The way we see it at EDC is that the economy and climate are opposite sides of the same coin. We no longer have the luxury of tossing that coin to decide which crisis we will manage first. All business decisions are, ultimately, climate choices and we have come to a point where financial institutions, investors, customers, employees and regulators are expecting companies to step up. And around the world, in those markets where opportunity awaits, you should have no doubt that regulations are coming. We must all be prepared to respond to those changes or watch the borders close and opportunities slip away.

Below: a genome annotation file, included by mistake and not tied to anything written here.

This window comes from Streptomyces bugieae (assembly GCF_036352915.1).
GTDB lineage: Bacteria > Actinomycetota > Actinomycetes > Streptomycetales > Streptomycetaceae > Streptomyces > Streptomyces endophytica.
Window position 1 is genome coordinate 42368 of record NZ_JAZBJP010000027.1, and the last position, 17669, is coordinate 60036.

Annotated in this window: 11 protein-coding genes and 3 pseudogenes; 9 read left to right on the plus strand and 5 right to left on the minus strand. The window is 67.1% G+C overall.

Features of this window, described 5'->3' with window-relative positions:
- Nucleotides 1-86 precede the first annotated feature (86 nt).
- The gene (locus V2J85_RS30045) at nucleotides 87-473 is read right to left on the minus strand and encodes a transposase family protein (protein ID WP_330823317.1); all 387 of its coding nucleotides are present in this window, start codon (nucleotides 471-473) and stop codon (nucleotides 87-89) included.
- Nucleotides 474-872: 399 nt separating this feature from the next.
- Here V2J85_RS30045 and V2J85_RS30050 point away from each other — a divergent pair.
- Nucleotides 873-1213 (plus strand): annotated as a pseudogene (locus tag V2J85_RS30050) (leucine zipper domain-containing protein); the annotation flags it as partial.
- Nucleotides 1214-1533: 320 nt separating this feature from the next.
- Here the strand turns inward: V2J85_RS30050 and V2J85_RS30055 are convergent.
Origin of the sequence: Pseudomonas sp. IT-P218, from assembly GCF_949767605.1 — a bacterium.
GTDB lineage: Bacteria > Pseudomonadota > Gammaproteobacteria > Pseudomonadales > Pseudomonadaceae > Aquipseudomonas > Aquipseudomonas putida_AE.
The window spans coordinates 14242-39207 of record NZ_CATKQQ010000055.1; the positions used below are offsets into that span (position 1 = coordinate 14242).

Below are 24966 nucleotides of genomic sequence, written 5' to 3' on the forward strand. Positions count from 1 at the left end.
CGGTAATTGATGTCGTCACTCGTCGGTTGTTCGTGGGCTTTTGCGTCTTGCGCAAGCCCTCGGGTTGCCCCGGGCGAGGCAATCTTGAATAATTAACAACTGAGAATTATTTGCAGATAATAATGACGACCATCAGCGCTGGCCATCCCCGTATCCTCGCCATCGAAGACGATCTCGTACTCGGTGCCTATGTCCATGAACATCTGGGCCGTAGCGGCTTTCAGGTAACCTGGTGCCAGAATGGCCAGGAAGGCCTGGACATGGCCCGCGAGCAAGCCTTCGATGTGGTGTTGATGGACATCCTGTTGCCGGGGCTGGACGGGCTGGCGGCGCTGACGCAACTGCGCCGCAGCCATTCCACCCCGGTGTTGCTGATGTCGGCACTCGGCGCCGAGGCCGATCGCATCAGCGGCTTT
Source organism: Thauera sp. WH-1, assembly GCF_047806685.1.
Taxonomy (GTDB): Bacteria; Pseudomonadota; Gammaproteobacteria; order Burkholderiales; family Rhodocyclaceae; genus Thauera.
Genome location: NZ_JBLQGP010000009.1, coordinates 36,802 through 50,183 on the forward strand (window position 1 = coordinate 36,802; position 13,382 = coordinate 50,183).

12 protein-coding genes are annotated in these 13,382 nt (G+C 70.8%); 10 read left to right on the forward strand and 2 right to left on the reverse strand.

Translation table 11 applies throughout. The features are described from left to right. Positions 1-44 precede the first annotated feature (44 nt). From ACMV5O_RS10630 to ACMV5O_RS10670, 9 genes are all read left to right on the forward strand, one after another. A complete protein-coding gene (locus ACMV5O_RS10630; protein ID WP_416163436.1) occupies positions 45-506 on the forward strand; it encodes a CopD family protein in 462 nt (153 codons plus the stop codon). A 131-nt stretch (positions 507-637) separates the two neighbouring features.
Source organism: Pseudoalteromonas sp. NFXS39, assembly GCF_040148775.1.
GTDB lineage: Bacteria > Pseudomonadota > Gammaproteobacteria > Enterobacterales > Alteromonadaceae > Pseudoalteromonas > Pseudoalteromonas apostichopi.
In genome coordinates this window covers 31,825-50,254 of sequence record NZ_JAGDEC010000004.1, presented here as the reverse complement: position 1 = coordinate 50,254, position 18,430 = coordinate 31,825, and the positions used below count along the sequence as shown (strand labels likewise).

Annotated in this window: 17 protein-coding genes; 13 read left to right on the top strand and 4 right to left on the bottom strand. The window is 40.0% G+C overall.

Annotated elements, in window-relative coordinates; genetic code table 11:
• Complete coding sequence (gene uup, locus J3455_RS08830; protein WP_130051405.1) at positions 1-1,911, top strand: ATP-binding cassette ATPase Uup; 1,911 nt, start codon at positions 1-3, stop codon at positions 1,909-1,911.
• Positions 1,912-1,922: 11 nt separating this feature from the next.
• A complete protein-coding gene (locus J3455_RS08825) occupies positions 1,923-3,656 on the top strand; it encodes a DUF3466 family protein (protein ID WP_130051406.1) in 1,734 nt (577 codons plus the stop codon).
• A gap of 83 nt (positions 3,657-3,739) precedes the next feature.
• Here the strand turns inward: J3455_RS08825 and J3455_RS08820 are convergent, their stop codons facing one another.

To be frank, reaction to our position has been mixed, and that’s not surprising. We have companies operating along a spectrum: from those who are fully invested in transition and sustainable planning to those who just aren’t there yet. EDC is here for those with a plan, and those working hard to develop one. We are determined to continue pursuing a path to sustainability, and in the process, make us a more effective partner for Canadian companies seeking international success. This is the reality of doing business in today’s world—as much a reality as meeting payroll and paying rent.

Climate action is table stakes.

For more information about EDC’s net zero by 2050 commitment, please visit its website.

EDC are speaking at the Sustainable Innovation Forum 2021, to join them register here now.